The Unique Mission of Christian Higher Education

Sometimes I find it helpful to remind myself of the mission, the quest to which I have been called in Christian higher education.

There was a time when most residential undergraduate colleges could survive, even thrive, by promising one or more of the following:

prestige or social capital;

a diploma, promise of a good job, and future opportunities;

preparation of what some refer to as “the good life”;

a rite of passage to adulthood; and

a chance to make new friends and maybe even meet a future spouse.

The most selective colleges have large endowments and far more applicants than will be admitted. The promise of prestige and social capital alone is enough to keep most of these schools going, even when they fail to deliver on the other promises. Many flourished in the first half of the 20th century when only 13% of high school graduates attended college. They continued to thrive as the number of college options increased. Such selective schools will prosper in the decades ahead, despite the forthcoming demographic drop of high school graduates along with a growing number of people seeking college alternatives. Some of these schools would persist even if they stopped offering college diplomas.

What about the other colleges? The promises above will not be enough. As for me, I’m voting for and investing in the future and flourishing of colleges that:

Fully embody a clear, inspiring, hopeful, and uncompromising identity and mission—one that is sought after by one or more distinct segments of future students;

Allow the mission to run rampant, leaving no person, practice, or policy untouched by its daringly delightful demands;

Deliver on (not just promise) a truly transformational learning journey;

Provide a stimulating space where the joyful but relentless search for truth, beauty, and goodness is compelling and contagious;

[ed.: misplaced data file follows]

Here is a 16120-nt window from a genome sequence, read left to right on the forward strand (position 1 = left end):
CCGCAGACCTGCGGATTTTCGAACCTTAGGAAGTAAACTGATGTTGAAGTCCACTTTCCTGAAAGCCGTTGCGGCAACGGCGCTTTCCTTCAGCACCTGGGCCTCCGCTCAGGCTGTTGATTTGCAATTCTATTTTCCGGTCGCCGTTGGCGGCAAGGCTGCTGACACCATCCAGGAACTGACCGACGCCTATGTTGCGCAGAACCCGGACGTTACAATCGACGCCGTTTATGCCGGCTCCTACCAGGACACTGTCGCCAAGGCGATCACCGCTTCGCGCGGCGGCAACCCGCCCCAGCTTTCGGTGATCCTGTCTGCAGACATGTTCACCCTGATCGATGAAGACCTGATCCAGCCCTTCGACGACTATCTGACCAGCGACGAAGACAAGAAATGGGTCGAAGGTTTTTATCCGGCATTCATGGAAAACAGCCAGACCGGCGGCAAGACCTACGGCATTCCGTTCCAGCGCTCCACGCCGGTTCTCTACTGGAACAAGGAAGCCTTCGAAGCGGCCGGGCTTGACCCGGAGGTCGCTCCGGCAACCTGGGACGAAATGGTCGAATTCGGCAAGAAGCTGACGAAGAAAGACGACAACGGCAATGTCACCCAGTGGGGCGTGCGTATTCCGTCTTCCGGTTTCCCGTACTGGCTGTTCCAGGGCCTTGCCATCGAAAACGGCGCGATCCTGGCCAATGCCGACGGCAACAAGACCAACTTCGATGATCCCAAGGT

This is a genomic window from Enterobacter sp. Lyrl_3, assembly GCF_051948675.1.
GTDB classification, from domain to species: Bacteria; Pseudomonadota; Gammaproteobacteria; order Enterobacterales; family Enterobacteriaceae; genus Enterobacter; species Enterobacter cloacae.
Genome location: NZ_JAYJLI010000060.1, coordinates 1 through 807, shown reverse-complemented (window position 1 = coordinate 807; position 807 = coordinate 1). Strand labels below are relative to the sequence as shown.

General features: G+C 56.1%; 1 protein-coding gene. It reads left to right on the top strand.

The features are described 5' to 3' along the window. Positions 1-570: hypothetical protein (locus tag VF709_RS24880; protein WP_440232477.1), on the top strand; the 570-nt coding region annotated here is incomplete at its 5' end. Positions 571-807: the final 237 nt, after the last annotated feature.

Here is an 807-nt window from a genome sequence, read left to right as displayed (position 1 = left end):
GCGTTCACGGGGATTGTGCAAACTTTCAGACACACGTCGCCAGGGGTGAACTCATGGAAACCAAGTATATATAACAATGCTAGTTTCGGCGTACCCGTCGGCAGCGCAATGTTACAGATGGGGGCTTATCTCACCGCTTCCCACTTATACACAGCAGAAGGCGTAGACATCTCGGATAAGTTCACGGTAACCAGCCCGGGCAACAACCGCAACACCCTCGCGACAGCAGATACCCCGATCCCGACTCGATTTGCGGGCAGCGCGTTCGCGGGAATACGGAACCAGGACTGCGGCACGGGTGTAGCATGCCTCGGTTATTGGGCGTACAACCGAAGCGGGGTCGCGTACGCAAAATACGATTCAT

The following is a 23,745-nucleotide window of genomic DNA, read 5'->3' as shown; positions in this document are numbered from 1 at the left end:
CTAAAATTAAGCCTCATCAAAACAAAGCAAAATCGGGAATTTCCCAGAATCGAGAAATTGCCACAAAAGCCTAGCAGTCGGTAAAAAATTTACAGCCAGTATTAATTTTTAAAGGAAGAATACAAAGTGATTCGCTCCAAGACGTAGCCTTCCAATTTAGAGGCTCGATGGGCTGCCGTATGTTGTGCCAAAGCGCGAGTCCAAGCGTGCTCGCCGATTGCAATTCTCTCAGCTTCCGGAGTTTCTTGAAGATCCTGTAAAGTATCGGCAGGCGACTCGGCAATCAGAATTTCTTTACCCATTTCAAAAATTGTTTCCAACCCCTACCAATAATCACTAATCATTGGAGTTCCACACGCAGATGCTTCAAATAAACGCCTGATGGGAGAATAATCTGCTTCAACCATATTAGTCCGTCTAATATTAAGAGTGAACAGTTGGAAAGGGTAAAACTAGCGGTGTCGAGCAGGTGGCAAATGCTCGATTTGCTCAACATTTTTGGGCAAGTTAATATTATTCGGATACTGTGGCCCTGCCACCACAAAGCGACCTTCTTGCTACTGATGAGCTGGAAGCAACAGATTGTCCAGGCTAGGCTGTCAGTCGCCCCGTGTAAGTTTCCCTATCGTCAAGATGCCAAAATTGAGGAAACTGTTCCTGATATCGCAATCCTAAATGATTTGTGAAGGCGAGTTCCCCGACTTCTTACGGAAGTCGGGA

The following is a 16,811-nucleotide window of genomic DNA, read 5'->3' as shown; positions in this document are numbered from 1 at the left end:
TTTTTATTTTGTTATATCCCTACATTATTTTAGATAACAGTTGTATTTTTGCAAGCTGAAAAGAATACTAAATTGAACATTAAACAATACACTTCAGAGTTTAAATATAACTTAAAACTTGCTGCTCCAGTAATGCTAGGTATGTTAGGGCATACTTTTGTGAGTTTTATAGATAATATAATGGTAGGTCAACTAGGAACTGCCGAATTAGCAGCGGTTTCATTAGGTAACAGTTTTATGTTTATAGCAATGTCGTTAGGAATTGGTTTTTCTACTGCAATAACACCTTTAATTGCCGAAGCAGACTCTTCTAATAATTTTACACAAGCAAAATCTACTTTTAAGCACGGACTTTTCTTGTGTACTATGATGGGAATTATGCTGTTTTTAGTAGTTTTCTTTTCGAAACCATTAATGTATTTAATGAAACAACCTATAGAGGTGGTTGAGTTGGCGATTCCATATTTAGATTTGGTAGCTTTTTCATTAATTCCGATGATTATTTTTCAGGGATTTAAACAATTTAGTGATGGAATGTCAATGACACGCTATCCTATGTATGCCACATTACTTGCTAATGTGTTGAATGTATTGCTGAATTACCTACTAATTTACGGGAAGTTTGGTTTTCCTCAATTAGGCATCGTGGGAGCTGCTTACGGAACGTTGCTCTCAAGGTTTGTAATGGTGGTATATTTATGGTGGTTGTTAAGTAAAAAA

Provide (not just promise) deep, lasting, authentic community where they are sought after, known, valued, cared for, respected, mentored, and provided with lifelong allies in their future quests and callings;

Prove (again, not just promise) that they consistently help each student discover and achieve inspiring and personally meaningful goals;

and that Guide students in discovering, preparing for, and embarking on the call to be a blessing in their families, churches, communities, workplaces, and world.

There is no utopian college capable of achieving all of this with perfection, but these are communities that are worth existing, persisting, and thriving. Creating and sustaining such higher education communities is good, noble, needed, and worthy of our time, resources, and direct engagement. Even if some of the schools in pursuit of such a vision do not survive the challenges of the future, they are communities worthy of our investment, sweat, tears, and valiant effort. I’m honored to serve a community that is on such a quest, and I am both grateful and constantly on the lookout for allies. During those difficult days and weeks, I find it helpful to remind myself that the challenges and contexts may change, but the mission is the same.